While Arturo Mari may have started his professional photography career in the Vatican taking pictures of Pope Pius XII when he was just 16 years old, Mari's work commanded the world's attention when he accompanied history's most travel-minded pope, St. John Paul II, on more than 100 pastoral visits outside Italy.
Mari was first drawn to the Polish pontiff during the Second Vatican Council and a young Bishop Karol Wojtyla was making interventions from the floor during the council's deliberations.
"He was very delicate," Mari said through an interpreter Sept. 26 during the conference "Ronald Reagan & Pope John Paul II: The Partnership That Changed the World," "but he was very firm."
He may not have had another close encounter with the Slavic prelate until Oct. 6, 1978, when Mari was assigned to take photographs of the new pope elected by the College of Cardinals. "The doors of the Sistine Chapel opened, I was on the other side of them, and there he was, dressed in white," he recalled.
"He treated me like a son, and I considered him my father."
The days were long during St. John Paul's 26-year pontificate. "I had to be at work at 6:20 in the morning, because the first event every day was morning Mass at seven. And then there were the audiences," Mari said. His typical day would not end until 10:30 p.m. or so.
"When people like Ronald Reagan came, I would work until 11:30 or midnight, or three in the morning, in one swoop," Mari said.
The photographer remained impressed with "the humility of John Paul II, his charity, his piety," as he snapped countless photos of him engaged in prayer, in conversation or in service either inside the Vatican or throughout the world.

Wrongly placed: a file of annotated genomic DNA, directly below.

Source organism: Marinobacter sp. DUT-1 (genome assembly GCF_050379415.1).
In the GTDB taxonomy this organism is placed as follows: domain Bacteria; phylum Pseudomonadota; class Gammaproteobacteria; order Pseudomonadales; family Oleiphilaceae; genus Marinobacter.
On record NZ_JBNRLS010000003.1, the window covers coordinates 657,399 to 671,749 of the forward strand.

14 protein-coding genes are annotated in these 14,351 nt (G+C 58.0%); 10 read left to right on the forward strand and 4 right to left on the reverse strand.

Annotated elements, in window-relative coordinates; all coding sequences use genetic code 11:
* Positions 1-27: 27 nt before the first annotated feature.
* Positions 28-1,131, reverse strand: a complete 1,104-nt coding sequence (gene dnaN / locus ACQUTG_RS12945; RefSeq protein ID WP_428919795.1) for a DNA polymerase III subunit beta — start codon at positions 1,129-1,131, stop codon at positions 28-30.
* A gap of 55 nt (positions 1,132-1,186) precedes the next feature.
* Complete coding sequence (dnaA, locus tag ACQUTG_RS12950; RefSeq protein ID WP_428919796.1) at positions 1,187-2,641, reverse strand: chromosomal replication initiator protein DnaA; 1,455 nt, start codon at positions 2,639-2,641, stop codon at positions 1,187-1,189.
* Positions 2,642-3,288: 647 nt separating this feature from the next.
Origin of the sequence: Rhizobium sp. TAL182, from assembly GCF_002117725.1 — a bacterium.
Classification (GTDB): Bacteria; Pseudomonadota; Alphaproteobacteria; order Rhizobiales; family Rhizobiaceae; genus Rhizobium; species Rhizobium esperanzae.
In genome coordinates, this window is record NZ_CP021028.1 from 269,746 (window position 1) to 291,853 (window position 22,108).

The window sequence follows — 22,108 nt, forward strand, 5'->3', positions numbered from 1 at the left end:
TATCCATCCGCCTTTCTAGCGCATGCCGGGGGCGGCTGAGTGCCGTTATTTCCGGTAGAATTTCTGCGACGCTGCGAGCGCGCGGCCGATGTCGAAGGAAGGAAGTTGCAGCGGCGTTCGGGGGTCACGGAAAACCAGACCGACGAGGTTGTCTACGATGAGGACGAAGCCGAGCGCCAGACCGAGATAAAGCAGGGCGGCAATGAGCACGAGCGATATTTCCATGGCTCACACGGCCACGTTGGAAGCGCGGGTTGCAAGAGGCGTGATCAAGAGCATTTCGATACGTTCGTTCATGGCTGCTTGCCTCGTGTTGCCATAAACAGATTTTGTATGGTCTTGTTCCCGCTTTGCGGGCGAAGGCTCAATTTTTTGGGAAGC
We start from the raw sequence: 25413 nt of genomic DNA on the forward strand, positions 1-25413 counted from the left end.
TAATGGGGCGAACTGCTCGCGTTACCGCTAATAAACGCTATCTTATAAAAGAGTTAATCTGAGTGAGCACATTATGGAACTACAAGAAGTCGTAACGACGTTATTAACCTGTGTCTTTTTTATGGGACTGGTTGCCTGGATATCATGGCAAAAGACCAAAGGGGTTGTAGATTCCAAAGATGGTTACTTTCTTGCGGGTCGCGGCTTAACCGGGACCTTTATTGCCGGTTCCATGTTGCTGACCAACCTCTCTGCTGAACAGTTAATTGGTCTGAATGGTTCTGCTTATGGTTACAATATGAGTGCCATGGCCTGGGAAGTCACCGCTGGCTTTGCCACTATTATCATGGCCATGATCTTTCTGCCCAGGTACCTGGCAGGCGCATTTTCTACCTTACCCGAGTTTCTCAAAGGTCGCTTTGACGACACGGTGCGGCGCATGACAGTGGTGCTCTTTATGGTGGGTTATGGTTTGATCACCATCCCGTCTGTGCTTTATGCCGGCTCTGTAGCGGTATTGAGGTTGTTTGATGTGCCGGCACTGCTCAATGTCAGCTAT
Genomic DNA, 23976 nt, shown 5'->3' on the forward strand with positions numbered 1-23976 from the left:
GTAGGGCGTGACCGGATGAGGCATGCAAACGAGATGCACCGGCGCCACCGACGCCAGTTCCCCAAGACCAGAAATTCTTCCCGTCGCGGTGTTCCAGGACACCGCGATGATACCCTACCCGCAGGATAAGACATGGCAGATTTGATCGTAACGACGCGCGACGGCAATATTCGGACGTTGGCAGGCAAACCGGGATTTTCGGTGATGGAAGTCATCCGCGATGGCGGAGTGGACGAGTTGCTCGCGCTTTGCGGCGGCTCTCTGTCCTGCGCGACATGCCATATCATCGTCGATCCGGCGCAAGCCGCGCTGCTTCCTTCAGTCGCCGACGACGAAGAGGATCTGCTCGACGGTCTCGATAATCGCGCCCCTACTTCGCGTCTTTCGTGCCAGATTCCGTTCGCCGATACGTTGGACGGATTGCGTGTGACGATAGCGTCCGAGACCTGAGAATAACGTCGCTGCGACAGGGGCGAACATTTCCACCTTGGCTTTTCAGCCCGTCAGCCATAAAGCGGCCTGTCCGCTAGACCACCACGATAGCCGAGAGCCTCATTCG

Mari, who retired in 2007 at age 67 after serving 51 years as a Vatican photographer, recounted story after story of the pope's encounters on his travels. With each story, Mari marveled at the mercy and humility of his boss, who was the subject of his photos.
One story involved a 3-year-old boy in Africa who was seemingly lifeless until St. John Paul picked him up, cooed to him and began tickling him, at which point, the lad began to smile, his parents began to shout and weep, and the boy's siblings emerged from under their brother's hospital bed to play with the pope themselves.
Another story involved a girl not even 2 years old, also in a hospital, whose eyes were shut. Then the pope picked her up and cradled her in his arms, and the girl's eyes began to open. "And they were such big, beautiful eyes," Mari remarked.
But he may have been moved most by St. John Paul's suffering in his last days, as Parkinson's disease ravaged the pope's body. Yet it was, Mari said, "a suffering he shared with the world."